Why is Facebook Flaw Still Unpatched?Researcher Paid a Bounty, But Exploit Remains
A year after Facebook received a bug report regarding a loophole in its app architecture, the vulnerability remains exploitable, says the researcher who discovered this potential threat to user privacy.
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Vivek Bansal, a Delhi-based app developer, discovered a loophole in Facebook's third-party app integration system that can be maliciously exploited by apps interacting with Facebook. Through this exploit, apps can post to a user's Facebook wall and, on behalf of the user, to their friend's walls - without the user's consent. Bansal says that this flaw remains exploitable as of this writing, and is a potential privacy concern for all Facebook users.
In response to Information Security Media Group's queries, Facebook says that this behavior was the result of a system that allowed apps to offer users the ability to interact with Facebook without having to ask for personal information like passwords. Facebook says it has countered this loophole with automated systems that monitor for abuse.
But Bansal says this is not good enough. "The flaw is still exploitable, and Facebook was not able to detect numerous posts I made to a test account, even after their 'patch.'"
Security and privacy experts say the onus is now on the users to only enable apps from trusted, reputed sources. Unfortunately, many times the user may not be the best judge.
How Exploit Was Found
Bansal discovered this issue in July 2013, while working with Facebook's APIs and Software Development Kit for an application build. He reported the vulnerability to Facebook in November 2013. "Facebook replied to me within five days, acknowledging my efforts," says Bansal, who received a bug bounty of $2000 for his disclosure and was added to Facebook's White Hat Hall of Fame.
Facebook requested Bansal withhold publishing the information until it could patch the bug. On January 15, 2014, Facebook told Bansal the bug had been patched and he could publish his findings. Bansal then posted a proof of concept video of the successful exploit. About 11 months later, Bansal discovered that the vulnerability was still present and exploitable using the same technique as before.
How It Works
Facebook provides access tokens to third-party apps for integration with the Facebook backend. Bansal demonstrates in his video and blog how these access tokens can be subverted even if Facebook identifies them as granting access only to basic information - a user's public profile, and access to the user's friend list. An app can be designed to post on any user's wall, even if it has received only basic, read-only permissions from the user.
In response to Bansal's disclosure last year, Facebook said that this behavior was the result of the SSO flow implementation that Facebook uses for seamless integration with their platform. To prevent the entire user session being disclosed to a native app by requiring the user to explicitly log-in inside the app, Facebook decided on a trade-off whereby these SSO tokens are allowed to establish a user's identity.
Facebook says that this discovered loophole makes it possible for a malicious native app to make posts of behalf of its users without their consent. Facebook is now counting on a number automated, behavior-based monitoring systems to safeguard against such abuse.
Prakhar Prasad, an independent Indian security researcher says, "Facebook may not be properly doing access control checks; they are considering user-developed apps having SSO access token to be 'fully trusted.'" Prasad says that checks at the backend should help in remediation, for example checking an attempt to post against the acquired permissions of the app.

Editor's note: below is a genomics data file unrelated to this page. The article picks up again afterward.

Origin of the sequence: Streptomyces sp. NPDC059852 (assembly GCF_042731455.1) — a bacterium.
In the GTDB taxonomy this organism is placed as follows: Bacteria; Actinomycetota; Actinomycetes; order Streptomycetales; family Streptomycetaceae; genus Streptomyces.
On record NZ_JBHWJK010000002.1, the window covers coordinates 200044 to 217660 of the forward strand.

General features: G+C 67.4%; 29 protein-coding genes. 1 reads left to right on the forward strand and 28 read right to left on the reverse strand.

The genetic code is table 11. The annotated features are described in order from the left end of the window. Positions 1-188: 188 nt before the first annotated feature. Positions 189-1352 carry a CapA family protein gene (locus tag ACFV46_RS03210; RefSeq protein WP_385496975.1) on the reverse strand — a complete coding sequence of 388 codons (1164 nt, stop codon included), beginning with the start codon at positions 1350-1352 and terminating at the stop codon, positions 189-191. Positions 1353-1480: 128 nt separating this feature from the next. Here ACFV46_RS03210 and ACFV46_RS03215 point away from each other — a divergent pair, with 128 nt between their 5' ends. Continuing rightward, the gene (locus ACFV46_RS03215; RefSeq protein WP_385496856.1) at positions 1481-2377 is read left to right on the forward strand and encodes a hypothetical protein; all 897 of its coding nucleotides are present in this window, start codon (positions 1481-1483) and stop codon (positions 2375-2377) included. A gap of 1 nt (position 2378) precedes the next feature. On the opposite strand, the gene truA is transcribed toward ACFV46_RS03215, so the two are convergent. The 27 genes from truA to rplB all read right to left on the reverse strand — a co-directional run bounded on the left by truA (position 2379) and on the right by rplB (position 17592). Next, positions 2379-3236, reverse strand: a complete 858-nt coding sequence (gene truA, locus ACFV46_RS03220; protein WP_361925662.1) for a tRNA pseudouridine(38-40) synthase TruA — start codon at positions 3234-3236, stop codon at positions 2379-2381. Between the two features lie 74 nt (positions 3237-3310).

That the security weakness exists is not in question. Facebook has not patched the flaw directly by fixing the root-cause, opting instead for workarounds - or compensatory controls. Posting messages is not prevented, but an automated mechanism exists to identify and remove such spam.
While compensatory controls can work well, given the privacy implications for over 1 billion users around the globe, questions remain over whether Facebook's approach has adequately mitigated the threat facing users.
This approach looks like an explicit design trade-off, says Chris Eng, vice president of research at application security firm Veracode. "Monitoring for behavior patterns is a reasonable approach. It's not surprising that they didn't catch it in an app that was used by one person (the bug reporter)," he says. Applications with a larger user base would be more likely to trigger their detection.
"Again, this is a trade-off; you have to tune your detection algorithms in a way that doesn't inundate your ops team with noise," Eng says. "You can bet that if the Twitter app, or some other popular app, started posting to people's timelines without permission, they'd notice the spike."
Eng believes Facebook does view this vulnerability as a risk, but perhaps only a minor one since it is not truly a privilege escalation from the user's perspective - it's more of an undesired behavior. "They issued a bounty, so they aren't disregarding validity, only importance." This still means that low-volume spamming would go undetected by Facebook's system unless flagged by users, making this an open vulnerability, rather than a 'patched' one, as Facebook claims.
Aditya Gupta, founder at Bengaluru-based application security firm Attify, says, "Such issues should have been considered from the very start, when developing the SDK and the platform." Fixing these kinds of issues later requires huge changes in the code base and, in some cases, the architecture. While he expects Facebook to address such issues in the next major code revision for its platform, he says, a fix now rather than later would have been the right move to make.